How Many On My Plate? (Addition)

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SWBAT add ten to any given number. SWBAT add or subtract a multiple of 10 to any given number and represent the action with an equation.

Big Idea

Students will use their ability to count by tens on and off the decade by taking part in an activity that requires them to start with a number of cubes and then repeatedly add ten.

Warm Up

10 minutes

I start by having the students face me on the carpet.  I want each student to sit where everyone can see me and I can see them.

"We are going to do fast fingers today.  Remember, this is a game where I will say a number and you will show me that number with your fingers.  If I say 21, you would flash ten twice and then one more finger.  Let's try a few together."

I then have then do a few numbers as a group and switch to calling on individuals to model numbers as well.  This way I can call on students who I want to specifically check in with.  After a few rounds, I will then model how to do this activity with a partner.

"I need a volunteer to now come sit knee to knee, eye to eye with me.  I want to show you how to play this game with a partner."

I then model with a student.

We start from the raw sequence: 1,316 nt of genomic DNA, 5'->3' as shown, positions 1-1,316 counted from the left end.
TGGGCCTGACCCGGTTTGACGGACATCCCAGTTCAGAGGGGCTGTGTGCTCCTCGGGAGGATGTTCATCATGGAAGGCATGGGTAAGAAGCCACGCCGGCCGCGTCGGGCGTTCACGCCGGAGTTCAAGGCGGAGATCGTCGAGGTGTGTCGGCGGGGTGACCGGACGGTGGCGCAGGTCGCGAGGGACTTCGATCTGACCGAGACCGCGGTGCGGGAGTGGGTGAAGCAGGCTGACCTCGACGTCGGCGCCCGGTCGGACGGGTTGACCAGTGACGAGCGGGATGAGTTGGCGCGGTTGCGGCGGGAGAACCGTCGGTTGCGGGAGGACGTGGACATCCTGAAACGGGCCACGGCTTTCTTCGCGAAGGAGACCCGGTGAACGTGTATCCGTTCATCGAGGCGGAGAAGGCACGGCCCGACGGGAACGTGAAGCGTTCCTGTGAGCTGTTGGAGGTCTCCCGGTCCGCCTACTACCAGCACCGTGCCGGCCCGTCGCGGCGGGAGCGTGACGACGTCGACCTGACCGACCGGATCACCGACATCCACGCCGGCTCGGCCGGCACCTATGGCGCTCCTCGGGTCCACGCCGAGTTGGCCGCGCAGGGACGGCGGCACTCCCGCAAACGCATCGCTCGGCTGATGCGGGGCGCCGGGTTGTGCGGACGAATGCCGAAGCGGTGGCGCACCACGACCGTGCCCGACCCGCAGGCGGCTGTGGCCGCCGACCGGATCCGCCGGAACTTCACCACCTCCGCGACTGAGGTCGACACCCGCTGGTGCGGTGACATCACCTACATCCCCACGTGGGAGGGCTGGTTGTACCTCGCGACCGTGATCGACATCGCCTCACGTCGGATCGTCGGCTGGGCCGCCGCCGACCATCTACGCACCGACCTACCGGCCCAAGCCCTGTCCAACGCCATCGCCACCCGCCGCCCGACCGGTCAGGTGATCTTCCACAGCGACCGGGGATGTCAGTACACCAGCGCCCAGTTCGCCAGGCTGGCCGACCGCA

"I will say a number and then my partner will flash that number with his/her fingers.  Then we will switch roles."

I am purposeful with whom I partner together, this way I can sit by the two groups that I want to specifically listen to as they play this activity to check for understanding.

There are two videos in the section's resources.  One is of the whole class playing, and the other is of partners playing the activity.

In this activity, the students are meeting the CCSS because they are demonstrating an understanding that the two digits of a two-digit number represent amounts of tens and ones (CCSS.MATH.CONTENT.1.NBT.B.2).  By doing this activity quickly, you can assess who can mentally add or subtract ten and who is still needing to count by 1s.

Introducing New Activities

15 minutes

Advanced Preparation:  Both of these activities will require you to create recording sheets with numbers that are appropriate for your class.  Each of the sheets in the section's resource are blank. You will have to fill in each sheet before the lesson starts.